Democratic presidential front-runner Hillary Clinton released seven years worth of her personal tax returns on Friday. The documents show that Clinton and her husband, former President Bill Clinton, have paid $43.8 million in federal taxes since 2007, with an effective tax rate of 35.7 percent in 2014. The Clintons made more than $30 million in paid speeches in 2014 and gave about $15 million to charities in the seven years the releases cover, representing a little more than 11 percent of their income.

New about the returns emerged in parallel with the campaign releasing a doctor-signed bill of health that says she's in "excellent" health and physically fit enough to be president. All of the Clintons' returns dating back to 1977 are now available to the public, meaning that she has released more returns than any other candidate vying for the presidency. She used the opportunity to repeat her campaign message that Americans are having a hard time because the economy is "stacked at the top" and called for tax reforms.

The current tax code is "full of loopholes that allow the wealthiest Americans and most powerful corporations to game the system and avoid paying their fair share," Clinton said in a release accompanying the documents. "It even permits a highly paid Wall Street trader to sometimes pay a lower tax rate than a teacher or a nurse. And it creates perverse incentives that discourage long-term investments that would grow our economy and raise incomes for hard-working Americans."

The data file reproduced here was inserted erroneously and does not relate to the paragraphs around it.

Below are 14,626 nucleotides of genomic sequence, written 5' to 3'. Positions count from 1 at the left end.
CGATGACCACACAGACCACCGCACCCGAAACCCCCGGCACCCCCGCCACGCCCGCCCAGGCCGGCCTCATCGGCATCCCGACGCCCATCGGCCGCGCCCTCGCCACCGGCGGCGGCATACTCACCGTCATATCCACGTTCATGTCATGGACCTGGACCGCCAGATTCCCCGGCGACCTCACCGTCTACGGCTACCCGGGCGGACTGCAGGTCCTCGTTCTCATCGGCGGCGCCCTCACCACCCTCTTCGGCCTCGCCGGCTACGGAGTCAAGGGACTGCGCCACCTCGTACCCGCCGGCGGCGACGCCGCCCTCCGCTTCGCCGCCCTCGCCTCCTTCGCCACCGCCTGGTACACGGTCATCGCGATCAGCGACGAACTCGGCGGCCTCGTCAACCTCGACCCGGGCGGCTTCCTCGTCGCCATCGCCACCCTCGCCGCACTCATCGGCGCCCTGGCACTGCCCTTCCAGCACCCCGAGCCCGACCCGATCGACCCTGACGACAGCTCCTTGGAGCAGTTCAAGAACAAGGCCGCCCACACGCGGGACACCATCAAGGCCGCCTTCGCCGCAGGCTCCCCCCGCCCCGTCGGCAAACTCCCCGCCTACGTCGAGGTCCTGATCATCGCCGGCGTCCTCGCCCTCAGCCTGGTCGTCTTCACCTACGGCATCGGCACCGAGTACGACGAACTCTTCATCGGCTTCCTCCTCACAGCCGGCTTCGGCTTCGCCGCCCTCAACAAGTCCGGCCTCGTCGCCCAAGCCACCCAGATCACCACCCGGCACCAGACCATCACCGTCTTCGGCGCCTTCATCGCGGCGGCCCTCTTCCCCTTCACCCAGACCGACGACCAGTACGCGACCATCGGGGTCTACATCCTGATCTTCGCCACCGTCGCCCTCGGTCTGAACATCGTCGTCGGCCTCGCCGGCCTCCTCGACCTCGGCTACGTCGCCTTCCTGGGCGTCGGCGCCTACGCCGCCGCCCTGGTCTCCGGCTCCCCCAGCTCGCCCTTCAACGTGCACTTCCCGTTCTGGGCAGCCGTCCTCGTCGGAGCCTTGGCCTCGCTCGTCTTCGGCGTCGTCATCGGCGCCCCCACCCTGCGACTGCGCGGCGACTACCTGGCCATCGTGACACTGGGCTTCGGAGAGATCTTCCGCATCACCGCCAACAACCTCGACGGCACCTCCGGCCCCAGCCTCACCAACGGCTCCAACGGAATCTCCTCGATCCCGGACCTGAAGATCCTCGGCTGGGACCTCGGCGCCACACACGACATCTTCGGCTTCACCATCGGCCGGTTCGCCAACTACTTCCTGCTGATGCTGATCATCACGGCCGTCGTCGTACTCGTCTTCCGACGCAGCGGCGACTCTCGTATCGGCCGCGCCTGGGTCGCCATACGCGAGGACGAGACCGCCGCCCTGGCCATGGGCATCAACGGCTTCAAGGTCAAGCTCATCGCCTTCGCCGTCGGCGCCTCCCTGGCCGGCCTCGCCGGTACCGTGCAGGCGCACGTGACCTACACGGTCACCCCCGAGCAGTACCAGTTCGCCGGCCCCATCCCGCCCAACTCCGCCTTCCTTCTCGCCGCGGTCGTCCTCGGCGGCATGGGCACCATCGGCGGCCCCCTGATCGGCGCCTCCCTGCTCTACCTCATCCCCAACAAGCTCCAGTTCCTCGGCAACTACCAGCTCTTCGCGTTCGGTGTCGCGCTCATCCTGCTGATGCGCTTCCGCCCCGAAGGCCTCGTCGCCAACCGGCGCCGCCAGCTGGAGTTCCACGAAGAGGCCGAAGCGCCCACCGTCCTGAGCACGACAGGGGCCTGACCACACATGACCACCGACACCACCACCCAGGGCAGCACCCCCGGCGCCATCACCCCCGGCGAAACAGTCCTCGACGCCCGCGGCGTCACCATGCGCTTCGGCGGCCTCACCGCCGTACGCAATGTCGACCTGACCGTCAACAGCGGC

RTX1MK5C Democratic presidential candidate Hillary Clinton speaks at the National Urban League's conference in Fort Lauderdale, Florida, on July 31, 2015. Photo: Reuters

In releasing these documents, Clinton also hopes to combat the image that she is dishonest and not transparent. Also on Friday, the State Department released another batch of emails from her time as secretary of state. It was revealed earlier this year that she set up a private email server during her time in office, a move that ran contrary to Obama administration policies. The email server was eyed suspiciously as a tactic for keeping public records of interest out of the hands of the State Department.

Others are concerned that the emails could have contained sensitive government information that should have been protected on State Department servers, which she denies. She later turned the emails over to the State Department and has called for their release.

A Quinnipiac poll released Thursday showed that voters eye her with suspicion. Among independents who were asked whether they see her as "honest" and "trustworthy," just 31 percent said yes, while 63 percent said she is not. Democrats were more positive in their assessment, with 76 percent responding yes. Republicans replied with an overwhelming 92 percent that she is not trustworthy and honest.